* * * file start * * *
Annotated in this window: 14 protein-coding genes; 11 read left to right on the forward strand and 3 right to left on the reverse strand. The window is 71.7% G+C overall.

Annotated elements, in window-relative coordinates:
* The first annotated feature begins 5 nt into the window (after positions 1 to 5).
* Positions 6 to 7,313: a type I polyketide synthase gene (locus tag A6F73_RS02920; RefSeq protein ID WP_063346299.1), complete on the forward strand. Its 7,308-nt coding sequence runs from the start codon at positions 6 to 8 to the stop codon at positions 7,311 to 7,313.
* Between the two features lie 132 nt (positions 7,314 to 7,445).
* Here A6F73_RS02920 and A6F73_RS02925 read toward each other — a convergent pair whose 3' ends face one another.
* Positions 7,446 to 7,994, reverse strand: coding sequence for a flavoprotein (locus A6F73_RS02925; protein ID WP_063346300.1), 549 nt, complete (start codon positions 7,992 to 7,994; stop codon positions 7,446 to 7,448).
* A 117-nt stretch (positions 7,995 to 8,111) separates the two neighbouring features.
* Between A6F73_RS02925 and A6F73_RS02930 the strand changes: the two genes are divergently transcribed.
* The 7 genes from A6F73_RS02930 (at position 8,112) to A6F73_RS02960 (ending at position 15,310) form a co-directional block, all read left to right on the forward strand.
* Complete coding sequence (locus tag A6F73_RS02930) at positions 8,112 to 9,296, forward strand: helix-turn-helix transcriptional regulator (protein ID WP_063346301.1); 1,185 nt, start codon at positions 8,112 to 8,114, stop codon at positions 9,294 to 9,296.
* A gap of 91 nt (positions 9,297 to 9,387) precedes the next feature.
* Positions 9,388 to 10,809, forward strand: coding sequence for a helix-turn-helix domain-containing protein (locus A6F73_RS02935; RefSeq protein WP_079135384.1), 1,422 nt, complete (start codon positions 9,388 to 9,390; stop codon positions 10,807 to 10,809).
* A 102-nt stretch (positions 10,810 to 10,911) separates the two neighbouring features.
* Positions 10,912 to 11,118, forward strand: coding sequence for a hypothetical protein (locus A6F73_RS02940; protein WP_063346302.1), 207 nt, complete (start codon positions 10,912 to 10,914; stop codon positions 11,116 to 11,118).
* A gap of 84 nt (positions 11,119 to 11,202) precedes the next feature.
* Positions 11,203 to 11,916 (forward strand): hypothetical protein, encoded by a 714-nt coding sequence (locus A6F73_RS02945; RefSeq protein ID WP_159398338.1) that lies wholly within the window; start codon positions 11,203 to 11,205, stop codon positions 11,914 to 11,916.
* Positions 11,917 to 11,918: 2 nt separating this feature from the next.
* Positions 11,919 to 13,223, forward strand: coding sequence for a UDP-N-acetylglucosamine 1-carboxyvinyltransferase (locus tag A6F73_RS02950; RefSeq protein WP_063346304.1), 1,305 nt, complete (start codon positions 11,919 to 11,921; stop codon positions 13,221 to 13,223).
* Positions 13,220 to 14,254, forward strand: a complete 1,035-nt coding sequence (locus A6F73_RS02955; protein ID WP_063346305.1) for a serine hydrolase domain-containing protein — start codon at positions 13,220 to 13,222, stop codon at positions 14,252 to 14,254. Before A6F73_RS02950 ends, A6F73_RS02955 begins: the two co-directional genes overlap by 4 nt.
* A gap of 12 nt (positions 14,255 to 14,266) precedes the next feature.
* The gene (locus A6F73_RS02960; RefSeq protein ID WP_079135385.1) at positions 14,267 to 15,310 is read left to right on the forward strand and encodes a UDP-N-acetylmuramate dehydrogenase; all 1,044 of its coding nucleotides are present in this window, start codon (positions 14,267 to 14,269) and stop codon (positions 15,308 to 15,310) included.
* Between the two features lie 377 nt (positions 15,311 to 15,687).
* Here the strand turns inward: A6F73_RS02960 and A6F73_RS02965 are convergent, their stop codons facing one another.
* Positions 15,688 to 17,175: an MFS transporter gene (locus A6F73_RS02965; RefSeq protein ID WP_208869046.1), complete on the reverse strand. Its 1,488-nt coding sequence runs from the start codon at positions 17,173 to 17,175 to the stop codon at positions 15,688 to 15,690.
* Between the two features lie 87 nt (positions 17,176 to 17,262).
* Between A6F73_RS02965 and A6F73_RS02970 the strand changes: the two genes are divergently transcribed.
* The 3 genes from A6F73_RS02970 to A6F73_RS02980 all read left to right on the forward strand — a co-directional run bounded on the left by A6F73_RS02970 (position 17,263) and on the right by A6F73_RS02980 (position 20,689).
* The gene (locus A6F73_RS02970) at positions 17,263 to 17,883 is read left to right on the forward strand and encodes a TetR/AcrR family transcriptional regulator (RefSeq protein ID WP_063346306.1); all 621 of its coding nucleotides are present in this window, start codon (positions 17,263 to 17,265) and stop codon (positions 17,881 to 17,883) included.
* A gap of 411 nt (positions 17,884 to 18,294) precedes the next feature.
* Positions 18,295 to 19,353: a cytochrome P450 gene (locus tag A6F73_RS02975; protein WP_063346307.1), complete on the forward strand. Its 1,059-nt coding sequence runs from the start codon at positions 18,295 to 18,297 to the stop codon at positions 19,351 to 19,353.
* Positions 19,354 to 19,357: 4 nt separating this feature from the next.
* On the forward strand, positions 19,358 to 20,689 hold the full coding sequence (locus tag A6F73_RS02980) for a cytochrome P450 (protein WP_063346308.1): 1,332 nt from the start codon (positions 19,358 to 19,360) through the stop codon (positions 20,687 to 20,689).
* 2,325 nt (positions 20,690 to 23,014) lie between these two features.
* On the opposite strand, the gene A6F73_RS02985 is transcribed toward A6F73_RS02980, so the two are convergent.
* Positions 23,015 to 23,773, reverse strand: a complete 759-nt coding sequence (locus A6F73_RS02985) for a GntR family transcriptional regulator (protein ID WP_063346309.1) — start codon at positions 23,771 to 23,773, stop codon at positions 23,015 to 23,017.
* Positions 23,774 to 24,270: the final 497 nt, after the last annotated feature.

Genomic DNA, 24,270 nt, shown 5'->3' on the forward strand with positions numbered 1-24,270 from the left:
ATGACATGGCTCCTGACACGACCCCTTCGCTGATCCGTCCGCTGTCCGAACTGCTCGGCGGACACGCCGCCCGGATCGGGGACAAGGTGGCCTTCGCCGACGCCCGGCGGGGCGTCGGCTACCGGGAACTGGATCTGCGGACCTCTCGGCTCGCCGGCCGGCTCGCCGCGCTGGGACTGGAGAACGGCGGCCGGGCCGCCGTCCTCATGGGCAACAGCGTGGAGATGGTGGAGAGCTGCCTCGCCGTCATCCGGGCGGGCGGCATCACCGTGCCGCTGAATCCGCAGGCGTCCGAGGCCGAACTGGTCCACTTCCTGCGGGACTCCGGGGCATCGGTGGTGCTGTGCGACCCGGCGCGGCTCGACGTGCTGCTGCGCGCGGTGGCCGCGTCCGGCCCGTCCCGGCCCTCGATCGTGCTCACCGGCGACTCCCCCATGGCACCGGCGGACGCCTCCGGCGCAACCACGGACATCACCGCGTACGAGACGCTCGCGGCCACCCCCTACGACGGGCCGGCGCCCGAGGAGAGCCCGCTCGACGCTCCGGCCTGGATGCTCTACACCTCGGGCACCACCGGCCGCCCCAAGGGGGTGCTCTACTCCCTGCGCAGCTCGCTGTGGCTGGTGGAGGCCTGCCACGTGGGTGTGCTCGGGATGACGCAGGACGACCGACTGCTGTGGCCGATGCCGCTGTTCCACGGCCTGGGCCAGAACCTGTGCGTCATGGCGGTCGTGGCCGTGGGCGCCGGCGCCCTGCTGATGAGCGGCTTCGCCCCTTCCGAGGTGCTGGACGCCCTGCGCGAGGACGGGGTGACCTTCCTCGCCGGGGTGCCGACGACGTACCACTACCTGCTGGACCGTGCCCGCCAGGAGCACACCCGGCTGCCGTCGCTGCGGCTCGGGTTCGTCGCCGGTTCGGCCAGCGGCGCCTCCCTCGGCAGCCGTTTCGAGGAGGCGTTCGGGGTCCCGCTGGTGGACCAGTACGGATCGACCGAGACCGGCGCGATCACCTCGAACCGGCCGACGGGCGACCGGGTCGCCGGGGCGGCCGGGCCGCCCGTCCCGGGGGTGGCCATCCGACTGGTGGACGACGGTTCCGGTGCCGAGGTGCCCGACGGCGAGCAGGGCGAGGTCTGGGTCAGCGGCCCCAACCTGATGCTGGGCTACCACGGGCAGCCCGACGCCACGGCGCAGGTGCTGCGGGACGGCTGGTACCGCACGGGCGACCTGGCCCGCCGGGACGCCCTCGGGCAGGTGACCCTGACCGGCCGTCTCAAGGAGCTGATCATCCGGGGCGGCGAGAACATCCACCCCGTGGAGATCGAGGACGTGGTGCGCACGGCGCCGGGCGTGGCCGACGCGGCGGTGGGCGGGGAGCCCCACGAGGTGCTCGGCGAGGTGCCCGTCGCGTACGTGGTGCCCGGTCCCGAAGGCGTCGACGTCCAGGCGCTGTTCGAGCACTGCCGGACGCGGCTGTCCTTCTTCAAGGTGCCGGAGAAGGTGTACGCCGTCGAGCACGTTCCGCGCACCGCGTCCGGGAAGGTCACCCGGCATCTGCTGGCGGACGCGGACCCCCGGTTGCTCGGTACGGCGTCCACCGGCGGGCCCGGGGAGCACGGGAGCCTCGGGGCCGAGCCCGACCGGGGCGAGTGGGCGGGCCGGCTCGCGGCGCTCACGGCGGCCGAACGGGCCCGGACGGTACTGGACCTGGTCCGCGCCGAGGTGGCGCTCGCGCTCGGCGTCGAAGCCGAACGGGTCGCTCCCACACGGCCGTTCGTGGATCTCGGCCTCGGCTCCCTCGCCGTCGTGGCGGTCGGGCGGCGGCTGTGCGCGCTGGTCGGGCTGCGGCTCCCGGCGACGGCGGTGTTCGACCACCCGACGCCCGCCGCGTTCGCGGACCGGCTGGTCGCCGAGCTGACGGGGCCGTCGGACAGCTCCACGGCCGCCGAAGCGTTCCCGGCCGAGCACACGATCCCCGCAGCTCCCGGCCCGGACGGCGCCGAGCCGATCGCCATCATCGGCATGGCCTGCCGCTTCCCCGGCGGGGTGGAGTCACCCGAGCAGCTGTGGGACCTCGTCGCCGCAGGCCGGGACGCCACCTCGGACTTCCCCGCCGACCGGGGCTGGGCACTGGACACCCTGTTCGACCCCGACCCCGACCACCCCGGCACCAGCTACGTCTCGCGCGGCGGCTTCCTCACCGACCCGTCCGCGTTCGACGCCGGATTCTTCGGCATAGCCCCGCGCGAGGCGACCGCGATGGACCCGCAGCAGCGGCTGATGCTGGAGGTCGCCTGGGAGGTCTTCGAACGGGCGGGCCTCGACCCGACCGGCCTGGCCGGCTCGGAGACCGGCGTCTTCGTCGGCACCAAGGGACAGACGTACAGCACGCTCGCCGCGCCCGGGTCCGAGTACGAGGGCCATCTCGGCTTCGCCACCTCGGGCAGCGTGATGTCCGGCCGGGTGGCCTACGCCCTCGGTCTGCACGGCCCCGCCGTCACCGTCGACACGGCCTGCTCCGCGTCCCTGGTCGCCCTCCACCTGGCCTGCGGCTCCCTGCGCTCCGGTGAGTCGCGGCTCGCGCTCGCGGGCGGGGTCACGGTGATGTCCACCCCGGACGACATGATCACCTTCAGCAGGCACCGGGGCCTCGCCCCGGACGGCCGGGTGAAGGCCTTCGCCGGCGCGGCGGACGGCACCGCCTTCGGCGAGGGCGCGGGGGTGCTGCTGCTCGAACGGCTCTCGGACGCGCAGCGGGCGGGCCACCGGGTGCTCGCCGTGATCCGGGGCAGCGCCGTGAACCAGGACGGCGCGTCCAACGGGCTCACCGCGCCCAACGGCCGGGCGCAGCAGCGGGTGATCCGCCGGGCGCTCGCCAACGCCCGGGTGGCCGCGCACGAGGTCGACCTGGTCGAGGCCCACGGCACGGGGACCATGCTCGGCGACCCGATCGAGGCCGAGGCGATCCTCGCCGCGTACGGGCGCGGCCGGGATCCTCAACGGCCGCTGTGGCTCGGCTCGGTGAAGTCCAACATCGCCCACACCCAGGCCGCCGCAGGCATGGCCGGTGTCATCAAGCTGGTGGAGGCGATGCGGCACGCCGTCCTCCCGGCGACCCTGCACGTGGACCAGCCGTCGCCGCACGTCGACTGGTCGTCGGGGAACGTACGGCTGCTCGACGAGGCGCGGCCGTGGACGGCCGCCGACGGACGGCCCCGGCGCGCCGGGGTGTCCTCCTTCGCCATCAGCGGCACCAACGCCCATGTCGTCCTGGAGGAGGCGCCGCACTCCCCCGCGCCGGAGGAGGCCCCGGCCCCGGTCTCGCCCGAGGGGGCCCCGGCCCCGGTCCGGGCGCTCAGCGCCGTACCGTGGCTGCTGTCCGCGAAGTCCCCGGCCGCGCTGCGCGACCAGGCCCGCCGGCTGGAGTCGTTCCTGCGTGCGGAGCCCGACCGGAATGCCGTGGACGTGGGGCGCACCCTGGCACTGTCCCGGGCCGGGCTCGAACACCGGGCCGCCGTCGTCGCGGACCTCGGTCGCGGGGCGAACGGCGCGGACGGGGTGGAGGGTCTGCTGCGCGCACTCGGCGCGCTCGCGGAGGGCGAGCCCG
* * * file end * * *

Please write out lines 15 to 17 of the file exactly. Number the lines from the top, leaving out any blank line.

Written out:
* Positions 10,912 to 11,118, forward strand: coding sequence for a hypothetical protein (locus A6F73_RS02940; protein WP_063346302.1), 207 nt, complete (start codon positions 10,912 to 10,914; stop codon positions 11,116 to 11,118).
* A gap of 84 nt (positions 11,119 to 11,202) precedes the next feature.
* Positions 11,203 to 11,916 (forward strand): hypothetical protein, encoded by a 714-nt coding sequence (locus A6F73_RS02945; RefSeq protein ID WP_159398338.1) that lies wholly within the window; start codon positions 11,203 to 11,205, stop codon positions 11,914 to 11,916.